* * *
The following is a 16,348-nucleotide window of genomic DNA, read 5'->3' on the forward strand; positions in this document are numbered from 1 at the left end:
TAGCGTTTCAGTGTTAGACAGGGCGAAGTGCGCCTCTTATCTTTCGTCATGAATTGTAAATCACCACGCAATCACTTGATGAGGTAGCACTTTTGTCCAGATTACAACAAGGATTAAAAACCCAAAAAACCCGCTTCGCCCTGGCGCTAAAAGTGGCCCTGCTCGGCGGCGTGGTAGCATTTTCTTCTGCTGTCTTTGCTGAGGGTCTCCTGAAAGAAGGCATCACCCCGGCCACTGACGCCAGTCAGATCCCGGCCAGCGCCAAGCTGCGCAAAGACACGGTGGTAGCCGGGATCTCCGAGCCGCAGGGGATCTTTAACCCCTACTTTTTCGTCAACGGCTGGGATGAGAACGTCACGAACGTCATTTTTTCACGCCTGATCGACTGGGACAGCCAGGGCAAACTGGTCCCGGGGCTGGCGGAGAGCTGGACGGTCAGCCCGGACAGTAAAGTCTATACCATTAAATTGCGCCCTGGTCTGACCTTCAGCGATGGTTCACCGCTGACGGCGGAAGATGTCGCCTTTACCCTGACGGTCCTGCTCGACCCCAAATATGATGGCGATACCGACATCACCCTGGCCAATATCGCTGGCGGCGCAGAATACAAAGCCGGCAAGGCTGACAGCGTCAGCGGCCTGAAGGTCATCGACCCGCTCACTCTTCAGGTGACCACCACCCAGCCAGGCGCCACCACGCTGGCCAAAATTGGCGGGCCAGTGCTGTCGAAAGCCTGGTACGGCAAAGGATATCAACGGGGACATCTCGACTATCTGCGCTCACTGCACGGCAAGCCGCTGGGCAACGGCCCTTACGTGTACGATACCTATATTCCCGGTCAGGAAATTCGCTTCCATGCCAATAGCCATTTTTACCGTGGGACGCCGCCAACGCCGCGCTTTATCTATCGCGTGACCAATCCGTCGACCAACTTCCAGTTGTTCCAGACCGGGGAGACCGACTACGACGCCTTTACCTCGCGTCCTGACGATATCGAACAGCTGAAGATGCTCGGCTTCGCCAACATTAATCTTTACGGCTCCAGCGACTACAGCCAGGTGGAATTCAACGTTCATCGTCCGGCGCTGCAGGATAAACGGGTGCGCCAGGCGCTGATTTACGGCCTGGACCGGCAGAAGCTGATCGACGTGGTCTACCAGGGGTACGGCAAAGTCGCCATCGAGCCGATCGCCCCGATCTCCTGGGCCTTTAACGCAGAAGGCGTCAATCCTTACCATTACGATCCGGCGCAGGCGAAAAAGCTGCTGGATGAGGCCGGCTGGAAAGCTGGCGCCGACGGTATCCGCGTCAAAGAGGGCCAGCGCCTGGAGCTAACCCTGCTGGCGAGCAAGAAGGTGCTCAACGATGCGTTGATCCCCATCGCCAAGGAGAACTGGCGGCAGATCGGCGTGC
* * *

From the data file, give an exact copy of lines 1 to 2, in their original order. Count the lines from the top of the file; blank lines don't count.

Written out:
The following is a 16,348-nucleotide window of genomic DNA, read 5'->3' on the forward strand; positions in this document are numbered from 1 at the left end:
TAGCGTTTCAGTGTTAGACAGGGCGAAGTGCGCCTCTTATCTTTCGTCATGAATTGTAAATCACCACGCAATCACTTGATGAGGTAGCACTTTTGTCCAGATTACAACAAGGATTAAAAACCCAAAAAACCCGCTTCGCCCTGGCGCTAAAAGTGGCCCTGCTCGGCGGCGTGGTAGCATTTTCTTCTGCTGTCTTTGCTGAGGGTCTCCTGAAAGAAGGCATCACCCCGGCCACTGACGCCAGTCAGATCCCGGCCAGCGCCAAGCTGCGCAAAGACACGGTGGTAGCCGGGATCTCCGAGCCGCAGGGGATCTTTAACCCCTACTTTTTCGTCAACGGCTGGGATGAGAACGTCACGAACGTCATTTTTTCACGCCTGATCGACTGGGACAGCCAGGGCAAACTGGTCCCGGGGCTGGCGGAGAGCTGGACGGTCAGCCCGGACAGTAAAGTCTATACCATTAAATTGCGCCCTGGTCTGACCTTCAGCGATGGTTCACCGCTGACGGCGGAAGATGTCGCCTTTACCCTGACGGTCCTGCTCGACCCCAAATATGATGGCGATACCGACATCACCCTGGCCAATATCGCTGGCGGCGCAGAATACAAAGCCGGCAAGGCTGACAGCGTCAGCGGCCTGAAGGTCATCGACCCGCTCACTCTTCAGGTGACCACCACCCAGCCAGGCGCCACCACGCTGGCCAAAATTGGCGGGCCAGTGCTGTCGAAAGCCTGGTACGGCAAAGGATATCAACGGGGACATCTCGACTATCTGCGCTCACTGCACGGCAAGCCGCTGGGCAACGGCCCTTACGTGTACGATACCTATATTCCCGGTCAGGAAATTCGCTTCCATGCCAATAGCCATTTTTACCGTGGGACGCCGCCAACGCCGCGCTTTATCTATCGCGTGACCAATCCGTCGACCAACTTCCAGTTGTTCCAGACCGGGGAGACCGACTACGACGCCTTTACCTCGCGTCCTGACGATATCGAACAGCTGAAGATGCTCGGCTTCGCCAACATTAATCTTTACGGCTCCAGCGACTACAGCCAGGTGGAATTCAACGTTCATCGTCCGGCGCTGCAGGATAAACGGGTGCGCCAGGCGCTGATTTACGGCCTGGACCGGCAGAAGCTGATCGACGTGGTCTACCAGGGGTACGGCAAAGTCGCCATCGAGCCGATCGCCCCGATCTCCTGGGCCTTTAACGCAGAAGGCGTCAATCCTTACCATTACGATCCGGCGCAGGCGAAAAAGCTGCTGGATGAGGCCGGCTGGAAAGCTGGCGCCGACGGTATCCGCGTCAAAGAGGGCCAGCGCCTGGAGCTAACCCTGCTGGCGAGCAAGAAGGTGCTCAACGATGCGTTGATCCCCATCGCCAAGGAGAACTGGCGGCAGATCGGCGTGC